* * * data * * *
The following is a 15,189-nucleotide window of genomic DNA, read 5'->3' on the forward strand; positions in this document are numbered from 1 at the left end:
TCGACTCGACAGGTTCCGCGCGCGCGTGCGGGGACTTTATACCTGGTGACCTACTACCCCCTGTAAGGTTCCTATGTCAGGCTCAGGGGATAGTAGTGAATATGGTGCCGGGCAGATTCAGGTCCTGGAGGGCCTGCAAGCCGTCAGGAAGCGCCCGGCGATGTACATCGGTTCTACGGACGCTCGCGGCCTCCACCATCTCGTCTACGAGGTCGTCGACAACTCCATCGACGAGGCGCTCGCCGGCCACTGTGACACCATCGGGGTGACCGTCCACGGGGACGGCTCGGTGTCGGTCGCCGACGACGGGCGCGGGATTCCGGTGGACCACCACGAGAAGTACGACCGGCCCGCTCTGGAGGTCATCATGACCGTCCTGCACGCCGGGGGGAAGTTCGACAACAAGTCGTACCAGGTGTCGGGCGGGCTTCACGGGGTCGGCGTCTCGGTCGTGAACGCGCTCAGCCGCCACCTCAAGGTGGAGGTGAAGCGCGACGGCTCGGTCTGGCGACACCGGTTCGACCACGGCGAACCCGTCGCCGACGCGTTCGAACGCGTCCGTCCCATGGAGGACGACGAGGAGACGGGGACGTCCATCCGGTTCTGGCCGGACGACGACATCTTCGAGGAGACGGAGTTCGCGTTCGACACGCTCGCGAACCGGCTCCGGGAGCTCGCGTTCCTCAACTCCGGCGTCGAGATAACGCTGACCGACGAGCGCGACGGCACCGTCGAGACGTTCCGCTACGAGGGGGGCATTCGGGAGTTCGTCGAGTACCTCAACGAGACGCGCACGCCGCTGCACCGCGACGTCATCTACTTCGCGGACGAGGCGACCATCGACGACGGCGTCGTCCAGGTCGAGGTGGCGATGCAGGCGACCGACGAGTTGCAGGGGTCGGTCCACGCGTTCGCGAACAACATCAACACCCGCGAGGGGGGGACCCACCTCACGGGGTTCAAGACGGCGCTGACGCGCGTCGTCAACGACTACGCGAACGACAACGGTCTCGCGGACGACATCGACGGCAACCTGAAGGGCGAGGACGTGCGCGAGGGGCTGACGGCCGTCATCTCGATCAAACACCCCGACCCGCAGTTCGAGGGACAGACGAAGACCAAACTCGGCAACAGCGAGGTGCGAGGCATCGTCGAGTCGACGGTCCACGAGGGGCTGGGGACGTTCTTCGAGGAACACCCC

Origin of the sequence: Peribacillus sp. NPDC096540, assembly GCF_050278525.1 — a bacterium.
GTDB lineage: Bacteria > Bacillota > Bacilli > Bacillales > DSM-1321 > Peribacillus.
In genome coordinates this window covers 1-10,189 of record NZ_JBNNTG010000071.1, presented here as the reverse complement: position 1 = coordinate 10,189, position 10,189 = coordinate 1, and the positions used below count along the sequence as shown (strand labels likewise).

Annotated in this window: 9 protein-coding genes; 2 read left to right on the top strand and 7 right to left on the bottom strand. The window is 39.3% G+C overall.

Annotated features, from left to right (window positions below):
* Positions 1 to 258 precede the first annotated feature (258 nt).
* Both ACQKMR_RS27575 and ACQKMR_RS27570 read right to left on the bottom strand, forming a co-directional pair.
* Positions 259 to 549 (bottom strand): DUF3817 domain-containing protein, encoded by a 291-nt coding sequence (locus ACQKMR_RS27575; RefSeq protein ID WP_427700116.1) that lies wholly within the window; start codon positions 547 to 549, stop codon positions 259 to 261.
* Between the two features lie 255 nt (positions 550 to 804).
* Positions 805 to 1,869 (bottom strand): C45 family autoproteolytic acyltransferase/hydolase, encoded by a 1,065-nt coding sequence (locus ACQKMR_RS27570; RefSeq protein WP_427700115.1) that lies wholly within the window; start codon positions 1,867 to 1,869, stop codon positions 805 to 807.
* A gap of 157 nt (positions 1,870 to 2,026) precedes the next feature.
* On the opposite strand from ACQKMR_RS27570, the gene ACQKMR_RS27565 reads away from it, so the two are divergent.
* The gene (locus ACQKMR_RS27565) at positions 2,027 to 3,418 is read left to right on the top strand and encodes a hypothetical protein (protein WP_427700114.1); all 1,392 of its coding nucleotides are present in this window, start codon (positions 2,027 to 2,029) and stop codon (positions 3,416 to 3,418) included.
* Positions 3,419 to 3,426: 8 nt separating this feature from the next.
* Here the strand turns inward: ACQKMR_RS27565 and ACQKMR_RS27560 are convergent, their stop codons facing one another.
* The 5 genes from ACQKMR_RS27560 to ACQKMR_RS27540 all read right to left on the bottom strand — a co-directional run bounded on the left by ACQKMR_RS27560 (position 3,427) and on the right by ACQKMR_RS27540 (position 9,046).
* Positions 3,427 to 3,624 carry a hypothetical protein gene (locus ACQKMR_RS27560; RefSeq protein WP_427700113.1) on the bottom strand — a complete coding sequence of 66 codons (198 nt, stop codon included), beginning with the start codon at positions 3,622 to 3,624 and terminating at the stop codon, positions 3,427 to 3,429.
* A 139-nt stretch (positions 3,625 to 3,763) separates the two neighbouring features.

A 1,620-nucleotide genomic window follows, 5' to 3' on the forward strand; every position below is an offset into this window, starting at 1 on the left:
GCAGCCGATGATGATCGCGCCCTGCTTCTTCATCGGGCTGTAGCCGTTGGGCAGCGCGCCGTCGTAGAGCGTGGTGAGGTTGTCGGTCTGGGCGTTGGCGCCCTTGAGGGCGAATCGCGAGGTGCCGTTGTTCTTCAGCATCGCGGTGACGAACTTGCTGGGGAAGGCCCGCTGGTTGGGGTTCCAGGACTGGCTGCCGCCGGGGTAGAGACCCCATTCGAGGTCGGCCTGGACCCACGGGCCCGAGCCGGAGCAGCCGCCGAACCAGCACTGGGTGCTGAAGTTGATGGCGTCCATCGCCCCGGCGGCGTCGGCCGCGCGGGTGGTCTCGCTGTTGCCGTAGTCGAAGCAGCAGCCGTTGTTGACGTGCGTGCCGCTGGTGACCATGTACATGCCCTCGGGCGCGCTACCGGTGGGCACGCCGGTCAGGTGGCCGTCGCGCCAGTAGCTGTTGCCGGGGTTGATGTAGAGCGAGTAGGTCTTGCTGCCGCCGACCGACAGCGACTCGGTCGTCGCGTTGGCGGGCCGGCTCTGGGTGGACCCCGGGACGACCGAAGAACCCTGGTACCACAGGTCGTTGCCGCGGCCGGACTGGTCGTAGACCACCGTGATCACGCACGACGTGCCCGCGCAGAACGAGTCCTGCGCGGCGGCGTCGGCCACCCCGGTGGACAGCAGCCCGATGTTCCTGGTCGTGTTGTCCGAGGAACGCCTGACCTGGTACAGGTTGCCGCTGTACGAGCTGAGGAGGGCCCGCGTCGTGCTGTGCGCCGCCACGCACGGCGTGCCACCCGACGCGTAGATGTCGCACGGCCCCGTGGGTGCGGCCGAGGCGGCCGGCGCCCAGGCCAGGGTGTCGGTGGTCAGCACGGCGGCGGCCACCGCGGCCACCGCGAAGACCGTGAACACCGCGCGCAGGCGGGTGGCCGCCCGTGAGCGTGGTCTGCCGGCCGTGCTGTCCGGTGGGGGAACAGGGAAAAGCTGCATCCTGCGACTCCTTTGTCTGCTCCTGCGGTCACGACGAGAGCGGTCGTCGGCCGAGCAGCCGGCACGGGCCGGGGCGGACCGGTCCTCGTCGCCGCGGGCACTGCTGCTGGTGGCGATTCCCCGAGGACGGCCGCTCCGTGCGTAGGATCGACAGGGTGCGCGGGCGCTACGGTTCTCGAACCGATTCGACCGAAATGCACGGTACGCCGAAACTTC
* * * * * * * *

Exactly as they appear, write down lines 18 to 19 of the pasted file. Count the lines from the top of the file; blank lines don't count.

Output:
* The 5 genes from ACQKMR_RS27560 to ACQKMR_RS27540 all read right to left on the bottom strand — a co-directional run bounded on the left by ACQKMR_RS27560 (position 3,427) and on the right by ACQKMR_RS27540 (position 9,046).
* Positions 3,427 to 3,624 carry a hypothetical protein gene (locus ACQKMR_RS27560; RefSeq protein WP_427700113.1) on the bottom strand — a complete coding sequence of 66 codons (198 nt, stop codon included), beginning with the start codon at positions 3,622 to 3,624 and terminating at the stop codon, positions 3,427 to 3,429.